CHENNAI: Education is in the concurrent subject, but the Centre alone will be calling the shots soon, says H Devaraj, a former Vice-Chairman of University Grants Commission (UGC). He shared with Express his views on the Institute of Eminence (IoE) status and impact of Higher Education Commission of India (HECI).
The Centre recently brought in the IoE status, which was awarded to three government institutions and three private ones. Is this a fair brand to give to educational institutions?
It is when it is done right. The three government institutions that were chosen, were rightfully done so. Indian Institute of Science and both the IITs have a legacy. Among the private universities, both Manipal and BITS have done good work and have a brand. But Jio on the other hand doesn’t deserve such large funds when it doesn’t even exist.
But it has been awarded the status in the Greenfield category, which is meant for new institutions.
My fundamental problem is with the category itself. IoE status was brought in to ensure that Indian institutions can compete in global ranking. UGC has implemented a scheme ‘University with Potential for Excellence’ (UPE) in the IX Plan itself and right now we have 16 universities coming under this tag up to XII plan. Later, UGC introduced ‘Centre with Potential for Excellence in Particular Area (CPEPA), which is a prerequisite for UPE programme now. CPEPA has been set up to encourage and facilitate the chosen department at the selected universities. There are 23 centres with CPEPA spread across 13 states/union territories. Do we aspire to build an inclusive higher education system or just a few selected institutions of world standard in terms of quality?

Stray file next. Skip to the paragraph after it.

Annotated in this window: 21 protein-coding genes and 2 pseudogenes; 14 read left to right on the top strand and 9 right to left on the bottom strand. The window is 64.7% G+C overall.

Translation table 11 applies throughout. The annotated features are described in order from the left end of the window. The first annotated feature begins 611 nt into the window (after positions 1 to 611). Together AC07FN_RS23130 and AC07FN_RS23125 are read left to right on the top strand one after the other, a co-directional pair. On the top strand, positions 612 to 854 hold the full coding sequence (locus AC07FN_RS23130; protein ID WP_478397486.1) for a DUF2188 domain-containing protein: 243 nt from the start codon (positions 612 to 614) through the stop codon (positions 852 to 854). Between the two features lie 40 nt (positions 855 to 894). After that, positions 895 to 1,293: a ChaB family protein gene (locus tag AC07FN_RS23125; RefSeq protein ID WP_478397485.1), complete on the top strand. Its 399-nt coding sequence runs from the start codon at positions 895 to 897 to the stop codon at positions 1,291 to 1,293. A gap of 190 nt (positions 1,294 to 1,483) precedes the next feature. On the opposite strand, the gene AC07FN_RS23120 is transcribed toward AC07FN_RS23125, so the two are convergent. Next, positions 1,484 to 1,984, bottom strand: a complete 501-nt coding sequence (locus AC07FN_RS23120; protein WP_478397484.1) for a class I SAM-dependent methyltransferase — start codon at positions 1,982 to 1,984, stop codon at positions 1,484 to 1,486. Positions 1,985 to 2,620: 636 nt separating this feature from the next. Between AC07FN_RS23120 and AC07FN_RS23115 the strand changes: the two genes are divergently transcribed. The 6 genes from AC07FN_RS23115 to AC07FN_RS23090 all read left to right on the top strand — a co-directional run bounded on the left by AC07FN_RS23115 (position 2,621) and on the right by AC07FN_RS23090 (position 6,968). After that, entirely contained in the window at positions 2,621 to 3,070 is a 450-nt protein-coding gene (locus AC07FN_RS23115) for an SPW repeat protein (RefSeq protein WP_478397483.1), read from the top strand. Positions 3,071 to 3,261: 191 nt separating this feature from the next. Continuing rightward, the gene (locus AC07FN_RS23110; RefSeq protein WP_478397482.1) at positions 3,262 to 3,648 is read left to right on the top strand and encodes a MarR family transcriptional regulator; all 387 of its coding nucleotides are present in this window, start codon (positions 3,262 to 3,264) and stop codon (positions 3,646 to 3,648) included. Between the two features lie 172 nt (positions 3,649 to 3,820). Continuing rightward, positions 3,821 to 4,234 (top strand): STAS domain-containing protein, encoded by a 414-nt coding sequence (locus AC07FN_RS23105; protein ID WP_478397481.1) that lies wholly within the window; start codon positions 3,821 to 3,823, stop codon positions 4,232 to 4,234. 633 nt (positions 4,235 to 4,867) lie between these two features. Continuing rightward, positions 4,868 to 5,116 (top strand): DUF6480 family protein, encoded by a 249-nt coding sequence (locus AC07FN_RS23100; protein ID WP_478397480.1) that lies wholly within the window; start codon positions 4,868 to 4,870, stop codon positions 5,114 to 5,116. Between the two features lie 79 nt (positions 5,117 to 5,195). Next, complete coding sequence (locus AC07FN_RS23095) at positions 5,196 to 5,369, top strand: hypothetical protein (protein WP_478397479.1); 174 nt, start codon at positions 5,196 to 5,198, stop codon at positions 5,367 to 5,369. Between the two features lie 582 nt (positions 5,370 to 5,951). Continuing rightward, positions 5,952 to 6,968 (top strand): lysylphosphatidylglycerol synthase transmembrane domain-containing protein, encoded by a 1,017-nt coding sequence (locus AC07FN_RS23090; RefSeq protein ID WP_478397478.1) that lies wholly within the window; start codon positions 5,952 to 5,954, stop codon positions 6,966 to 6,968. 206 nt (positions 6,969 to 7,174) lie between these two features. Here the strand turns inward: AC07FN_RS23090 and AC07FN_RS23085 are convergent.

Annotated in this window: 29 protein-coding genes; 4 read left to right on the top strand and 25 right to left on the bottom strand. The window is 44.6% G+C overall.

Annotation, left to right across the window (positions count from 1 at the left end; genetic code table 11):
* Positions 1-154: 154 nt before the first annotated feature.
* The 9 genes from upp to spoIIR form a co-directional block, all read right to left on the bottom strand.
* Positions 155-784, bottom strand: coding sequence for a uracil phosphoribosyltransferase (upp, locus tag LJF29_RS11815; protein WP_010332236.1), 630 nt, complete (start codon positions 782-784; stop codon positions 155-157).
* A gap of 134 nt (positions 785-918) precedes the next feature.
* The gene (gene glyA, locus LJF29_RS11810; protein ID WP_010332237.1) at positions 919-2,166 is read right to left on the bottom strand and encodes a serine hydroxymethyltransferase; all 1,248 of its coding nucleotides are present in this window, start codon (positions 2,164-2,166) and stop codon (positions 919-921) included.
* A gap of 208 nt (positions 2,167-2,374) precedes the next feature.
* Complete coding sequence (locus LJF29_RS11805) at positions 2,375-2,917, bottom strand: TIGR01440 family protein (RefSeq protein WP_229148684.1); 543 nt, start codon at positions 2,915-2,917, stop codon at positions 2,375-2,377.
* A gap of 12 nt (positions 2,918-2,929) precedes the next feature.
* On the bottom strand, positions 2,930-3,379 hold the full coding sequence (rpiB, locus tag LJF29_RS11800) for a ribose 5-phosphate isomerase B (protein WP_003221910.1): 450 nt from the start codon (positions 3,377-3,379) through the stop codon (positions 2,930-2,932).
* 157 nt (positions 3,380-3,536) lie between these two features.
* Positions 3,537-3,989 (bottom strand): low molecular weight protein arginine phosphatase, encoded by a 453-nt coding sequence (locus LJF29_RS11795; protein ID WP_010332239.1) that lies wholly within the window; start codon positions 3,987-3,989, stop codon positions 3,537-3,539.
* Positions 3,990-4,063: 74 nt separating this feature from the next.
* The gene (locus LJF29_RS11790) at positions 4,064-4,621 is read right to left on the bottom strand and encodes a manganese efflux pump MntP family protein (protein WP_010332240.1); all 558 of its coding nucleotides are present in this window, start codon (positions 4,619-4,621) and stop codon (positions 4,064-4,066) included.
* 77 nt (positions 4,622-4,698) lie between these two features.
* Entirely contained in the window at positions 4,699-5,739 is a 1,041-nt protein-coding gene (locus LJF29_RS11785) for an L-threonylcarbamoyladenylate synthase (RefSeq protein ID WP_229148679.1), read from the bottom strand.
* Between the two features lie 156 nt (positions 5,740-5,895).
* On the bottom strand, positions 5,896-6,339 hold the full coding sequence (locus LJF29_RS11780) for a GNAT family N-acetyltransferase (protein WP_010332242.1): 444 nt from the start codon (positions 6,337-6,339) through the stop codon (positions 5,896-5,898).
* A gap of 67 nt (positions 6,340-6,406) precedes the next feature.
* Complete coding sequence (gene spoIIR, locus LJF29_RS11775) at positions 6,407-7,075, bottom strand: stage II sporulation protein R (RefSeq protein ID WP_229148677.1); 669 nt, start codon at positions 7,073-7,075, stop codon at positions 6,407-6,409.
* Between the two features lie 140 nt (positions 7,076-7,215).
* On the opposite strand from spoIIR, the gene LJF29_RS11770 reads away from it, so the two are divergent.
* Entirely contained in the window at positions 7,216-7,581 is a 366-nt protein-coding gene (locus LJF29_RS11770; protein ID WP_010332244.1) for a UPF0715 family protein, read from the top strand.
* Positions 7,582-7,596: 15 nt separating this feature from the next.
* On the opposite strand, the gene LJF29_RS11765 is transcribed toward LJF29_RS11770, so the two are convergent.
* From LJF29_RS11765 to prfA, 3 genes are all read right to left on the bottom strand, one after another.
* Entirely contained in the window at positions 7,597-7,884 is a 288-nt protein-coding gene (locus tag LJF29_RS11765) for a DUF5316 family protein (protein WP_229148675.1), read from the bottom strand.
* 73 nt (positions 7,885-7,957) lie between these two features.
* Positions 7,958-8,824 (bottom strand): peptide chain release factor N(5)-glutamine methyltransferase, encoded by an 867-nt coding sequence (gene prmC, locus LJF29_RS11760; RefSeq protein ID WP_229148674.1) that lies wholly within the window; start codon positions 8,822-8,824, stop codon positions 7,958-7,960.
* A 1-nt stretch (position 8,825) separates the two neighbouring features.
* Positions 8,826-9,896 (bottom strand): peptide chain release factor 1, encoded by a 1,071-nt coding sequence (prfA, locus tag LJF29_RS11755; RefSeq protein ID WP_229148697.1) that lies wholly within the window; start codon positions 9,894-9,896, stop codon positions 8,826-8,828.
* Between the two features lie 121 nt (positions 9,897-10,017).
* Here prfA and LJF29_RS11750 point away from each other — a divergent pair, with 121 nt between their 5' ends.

Do you mean that this scheme deprives other institutions of the opportunity to be futuristic?
Yes. Out of 16 universities that got UPE, 11 universities are from southern region and West Bengal. Remaining five universities are from Punjab, Delhi, UP, Meghalaya and Rajasthan. University of Madras, Madurai Kamaraj University and Anna University from Tamil Nadu have this tag. Out of the 23 institutions that got grants through CPEPA, interestingly, five centres are in Tamil Nadu, 3 in Karnataka. However, none of the Institutes of Eminence are from Tamil Nadu. This is because the existing schemes are not run by government properly. Instead of increasing accountability of existing schemes, the centre is abandoning the existing ones and starting a new one.
Does HECI, another major proposed change to higher education system, fall under the same pattern?
While HECI itself is a welcome step, the fact that it has removed funding from the hands of an independent body will minimise the importance given to a lot of State universities. UGC would usually grant funds if colleges or universities meet the minimum requirement, therefore giving opportunities for a lot of small higher education institutions. But now, every request for grant will have to be sanctioned by the Ministry of Human Resource Development. For a diverse country like India, Centre alone cannot take shots on the importance for funding certain courses, research and projects. Financial decisions for education should not be influenced by political will.
Which aspect of higher education system is affected the most?
Right now, the centre is showing unwarranted interest towards factors such as Gross Enrolment Ratio (GER), which will start impacting the priority of flow of funds. According to NITI Aayog, the national average of GER should reach 30 per cent in the year 2030. This is bad for States like Tamil Nadu, which already has 45 per cent GER. Access, equity and quality should be simultaneously improved in the country. Only improving access to similar courses, while leaving the educated insufficiently skilled, will create a dangerously mediocre society.